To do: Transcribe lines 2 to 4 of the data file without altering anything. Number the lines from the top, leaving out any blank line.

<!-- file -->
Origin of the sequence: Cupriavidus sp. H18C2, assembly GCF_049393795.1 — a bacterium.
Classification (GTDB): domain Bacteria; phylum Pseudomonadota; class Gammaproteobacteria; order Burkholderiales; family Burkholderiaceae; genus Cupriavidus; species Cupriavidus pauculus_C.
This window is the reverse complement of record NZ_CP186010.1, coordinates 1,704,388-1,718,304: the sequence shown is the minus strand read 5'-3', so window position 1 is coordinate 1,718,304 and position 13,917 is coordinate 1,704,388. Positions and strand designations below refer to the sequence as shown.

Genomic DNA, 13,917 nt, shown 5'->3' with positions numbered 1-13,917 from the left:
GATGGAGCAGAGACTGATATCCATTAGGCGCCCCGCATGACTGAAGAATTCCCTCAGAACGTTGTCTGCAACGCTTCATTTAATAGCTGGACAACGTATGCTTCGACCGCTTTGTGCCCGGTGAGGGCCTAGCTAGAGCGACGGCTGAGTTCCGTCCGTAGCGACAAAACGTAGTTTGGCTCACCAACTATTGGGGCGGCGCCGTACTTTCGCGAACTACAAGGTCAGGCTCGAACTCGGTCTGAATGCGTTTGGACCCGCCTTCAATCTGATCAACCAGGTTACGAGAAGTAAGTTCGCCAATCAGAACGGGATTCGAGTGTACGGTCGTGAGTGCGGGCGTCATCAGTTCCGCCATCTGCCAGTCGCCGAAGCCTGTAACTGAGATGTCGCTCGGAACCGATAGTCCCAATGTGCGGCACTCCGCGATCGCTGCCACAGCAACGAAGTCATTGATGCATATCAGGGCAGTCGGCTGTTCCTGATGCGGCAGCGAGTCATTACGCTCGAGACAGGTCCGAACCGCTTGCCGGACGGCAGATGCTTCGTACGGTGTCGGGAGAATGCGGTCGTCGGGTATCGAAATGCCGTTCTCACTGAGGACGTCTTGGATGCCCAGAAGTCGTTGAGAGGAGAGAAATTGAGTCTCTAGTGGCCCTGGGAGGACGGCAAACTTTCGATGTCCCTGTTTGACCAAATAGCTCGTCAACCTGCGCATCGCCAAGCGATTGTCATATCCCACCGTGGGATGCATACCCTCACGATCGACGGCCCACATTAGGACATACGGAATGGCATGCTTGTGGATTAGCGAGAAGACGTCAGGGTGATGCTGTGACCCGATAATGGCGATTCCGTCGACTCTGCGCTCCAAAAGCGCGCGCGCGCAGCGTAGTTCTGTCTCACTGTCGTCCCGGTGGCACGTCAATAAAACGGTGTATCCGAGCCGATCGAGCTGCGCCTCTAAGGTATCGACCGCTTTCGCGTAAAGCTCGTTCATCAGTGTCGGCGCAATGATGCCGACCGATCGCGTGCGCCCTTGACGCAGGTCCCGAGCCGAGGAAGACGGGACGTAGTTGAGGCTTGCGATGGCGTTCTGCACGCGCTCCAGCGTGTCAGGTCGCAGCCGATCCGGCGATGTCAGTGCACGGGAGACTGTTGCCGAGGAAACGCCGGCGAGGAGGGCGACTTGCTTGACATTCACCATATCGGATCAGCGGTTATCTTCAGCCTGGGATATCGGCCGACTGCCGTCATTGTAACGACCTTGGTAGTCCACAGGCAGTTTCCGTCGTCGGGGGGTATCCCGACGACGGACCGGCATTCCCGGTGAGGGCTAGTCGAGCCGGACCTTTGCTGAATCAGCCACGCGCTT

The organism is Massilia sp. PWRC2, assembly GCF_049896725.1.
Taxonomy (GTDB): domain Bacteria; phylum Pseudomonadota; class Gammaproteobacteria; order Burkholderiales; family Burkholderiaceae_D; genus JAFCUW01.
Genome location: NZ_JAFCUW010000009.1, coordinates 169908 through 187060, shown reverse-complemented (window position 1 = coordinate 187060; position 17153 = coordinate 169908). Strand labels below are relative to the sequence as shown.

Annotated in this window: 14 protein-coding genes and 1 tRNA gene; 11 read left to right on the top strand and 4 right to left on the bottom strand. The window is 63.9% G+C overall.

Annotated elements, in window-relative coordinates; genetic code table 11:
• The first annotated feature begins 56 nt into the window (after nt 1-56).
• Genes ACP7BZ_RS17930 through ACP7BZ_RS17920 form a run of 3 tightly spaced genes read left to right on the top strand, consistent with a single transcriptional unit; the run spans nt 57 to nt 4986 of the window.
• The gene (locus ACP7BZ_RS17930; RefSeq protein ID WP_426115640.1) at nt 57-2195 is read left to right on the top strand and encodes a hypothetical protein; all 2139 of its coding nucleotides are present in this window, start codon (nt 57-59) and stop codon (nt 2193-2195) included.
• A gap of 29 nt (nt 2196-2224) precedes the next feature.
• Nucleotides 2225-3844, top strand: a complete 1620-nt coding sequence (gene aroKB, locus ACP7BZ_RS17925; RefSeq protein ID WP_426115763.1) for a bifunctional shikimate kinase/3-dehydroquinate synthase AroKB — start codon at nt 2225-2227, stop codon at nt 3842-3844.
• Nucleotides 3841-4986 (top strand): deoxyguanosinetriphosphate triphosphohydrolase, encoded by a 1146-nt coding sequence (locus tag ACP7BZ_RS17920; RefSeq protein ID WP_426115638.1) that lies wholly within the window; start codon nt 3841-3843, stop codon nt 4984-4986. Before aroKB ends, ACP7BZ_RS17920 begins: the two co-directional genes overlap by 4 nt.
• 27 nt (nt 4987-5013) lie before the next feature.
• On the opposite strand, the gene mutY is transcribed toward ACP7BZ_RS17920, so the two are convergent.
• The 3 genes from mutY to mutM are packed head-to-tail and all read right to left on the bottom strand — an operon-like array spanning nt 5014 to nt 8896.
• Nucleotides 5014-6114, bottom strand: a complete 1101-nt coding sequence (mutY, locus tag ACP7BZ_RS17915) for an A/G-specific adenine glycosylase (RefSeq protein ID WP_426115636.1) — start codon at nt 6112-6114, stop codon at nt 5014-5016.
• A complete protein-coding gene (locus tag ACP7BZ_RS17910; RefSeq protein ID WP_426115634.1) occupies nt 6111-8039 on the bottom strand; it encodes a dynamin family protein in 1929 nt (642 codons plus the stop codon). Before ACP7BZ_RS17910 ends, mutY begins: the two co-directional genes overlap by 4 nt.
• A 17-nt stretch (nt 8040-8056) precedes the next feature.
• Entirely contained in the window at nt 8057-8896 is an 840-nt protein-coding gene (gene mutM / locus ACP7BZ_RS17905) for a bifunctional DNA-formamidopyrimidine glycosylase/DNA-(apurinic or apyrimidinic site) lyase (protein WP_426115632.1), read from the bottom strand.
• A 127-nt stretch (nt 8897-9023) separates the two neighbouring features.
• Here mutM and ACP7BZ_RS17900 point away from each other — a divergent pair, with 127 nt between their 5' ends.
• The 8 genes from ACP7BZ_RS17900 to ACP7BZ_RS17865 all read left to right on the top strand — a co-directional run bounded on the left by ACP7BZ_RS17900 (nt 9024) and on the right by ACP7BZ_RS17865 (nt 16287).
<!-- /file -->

Classification (GTDB): domain Bacteria; phylum Pseudomonadota; class Gammaproteobacteria; order Burkholderiales; family Burkholderiaceae; genus Cupriavidus; species Cupriavidus pauculus_C.
This window is the reverse complement of record NZ_CP186010.1, coordinates 1,704,388-1,718,304: the sequence shown is the minus strand read 5'-3', so window position 1 is coordinate 1,718,304 and position 13,917 is coordinate 1,704,388. Positions and strand designations below refer to the sequence as shown.

Genomic DNA, 13,917 nt, shown 5'->3' with positions numbered 1-13,917 from the left: